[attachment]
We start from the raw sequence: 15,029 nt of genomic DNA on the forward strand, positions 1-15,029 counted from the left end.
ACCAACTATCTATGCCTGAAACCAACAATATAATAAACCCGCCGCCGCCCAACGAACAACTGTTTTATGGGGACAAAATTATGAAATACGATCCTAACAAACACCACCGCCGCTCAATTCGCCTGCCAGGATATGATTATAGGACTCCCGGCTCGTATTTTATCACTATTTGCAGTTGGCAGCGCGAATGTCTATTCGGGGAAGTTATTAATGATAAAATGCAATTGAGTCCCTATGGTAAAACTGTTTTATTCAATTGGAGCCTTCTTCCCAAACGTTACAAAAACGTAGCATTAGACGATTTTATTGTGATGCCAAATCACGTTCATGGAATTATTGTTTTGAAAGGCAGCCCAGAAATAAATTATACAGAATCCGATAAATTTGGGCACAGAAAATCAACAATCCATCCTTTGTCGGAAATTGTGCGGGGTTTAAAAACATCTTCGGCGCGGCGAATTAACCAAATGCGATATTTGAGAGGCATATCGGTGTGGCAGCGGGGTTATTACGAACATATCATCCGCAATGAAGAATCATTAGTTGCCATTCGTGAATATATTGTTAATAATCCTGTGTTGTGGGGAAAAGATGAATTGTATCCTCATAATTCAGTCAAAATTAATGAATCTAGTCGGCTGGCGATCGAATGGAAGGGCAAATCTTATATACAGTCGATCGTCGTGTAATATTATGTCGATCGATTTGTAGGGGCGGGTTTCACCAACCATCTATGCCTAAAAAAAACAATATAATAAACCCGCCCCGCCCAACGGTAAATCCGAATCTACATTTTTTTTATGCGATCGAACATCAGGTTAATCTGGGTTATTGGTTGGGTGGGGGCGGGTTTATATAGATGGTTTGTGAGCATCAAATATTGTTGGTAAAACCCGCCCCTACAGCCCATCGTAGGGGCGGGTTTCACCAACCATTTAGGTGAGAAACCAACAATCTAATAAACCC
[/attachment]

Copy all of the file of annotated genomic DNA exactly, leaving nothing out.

We start from the raw sequence: 15,029 nt of genomic DNA on the forward strand, positions 1-15,029 counted from the left end.
ACCAACTATCTATGCCTGAAACCAACAATATAATAAACCCGCCGCCGCCCAACGAACAACTGTTTTATGGGGACAAAATTATGAAATACGATCCTAACAAACACCACCGCCGCTCAATTCGCCTGCCAGGATATGATTATAGGACTCCCGGCTCGTATTTTATCACTATTTGCAGTTGGCAGCGCGAATGTCTATTCGGGGAAGTTATTAATGATAAAATGCAATTGAGTCCCTATGGTAAAACTGTTTTATTCAATTGGAGCCTTCTTCCCAAACGTTACAAAAACGTAGCATTAGACGATTTTATTGTGATGCCAAATCACGTTCATGGAATTATTGTTTTGAAAGGCAGCCCAGAAATAAATTATACAGAATCCGATAAATTTGGGCACAGAAAATCAACAATCCATCCTTTGTCGGAAATTGTGCGGGGTTTAAAAACATCTTCGGCGCGGCGAATTAACCAAATGCGATATTTGAGAGGCATATCGGTGTGGCAGCGGGGTTATTACGAACATATCATCCGCAATGAAGAATCATTAGTTGCCATTCGTGAATATATTGTTAATAATCCTGTGTTGTGGGGAAAAGATGAATTGTATCCTCATAATTCAGTCAAAATTAATGAATCTAGTCGGCTGGCGATCGAATGGAAGGGCAAATCTTATATACAGTCGATCGTCGTGTAATATTATGTCGATCGATTTGTAGGGGCGGGTTTCACCAACCATCTATGCCTAAAAAAAACAATATAATAAACCCGCCCCGCCCAACGGTAAATCCGAATCTACATTTTTTTTATGCGATCGAACATCAGGTTAATCTGGGTTATTGGTTGGGTGGGGGCGGGTTTATATAGATGGTTTGTGAGCATCAAATATTGTTGGTAAAACCCGCCCCTACAGCCCATCGTAGGGGCGGGTTTCACCAACCATTTAGGTGAGAAACCAACAATCTAATAAACCC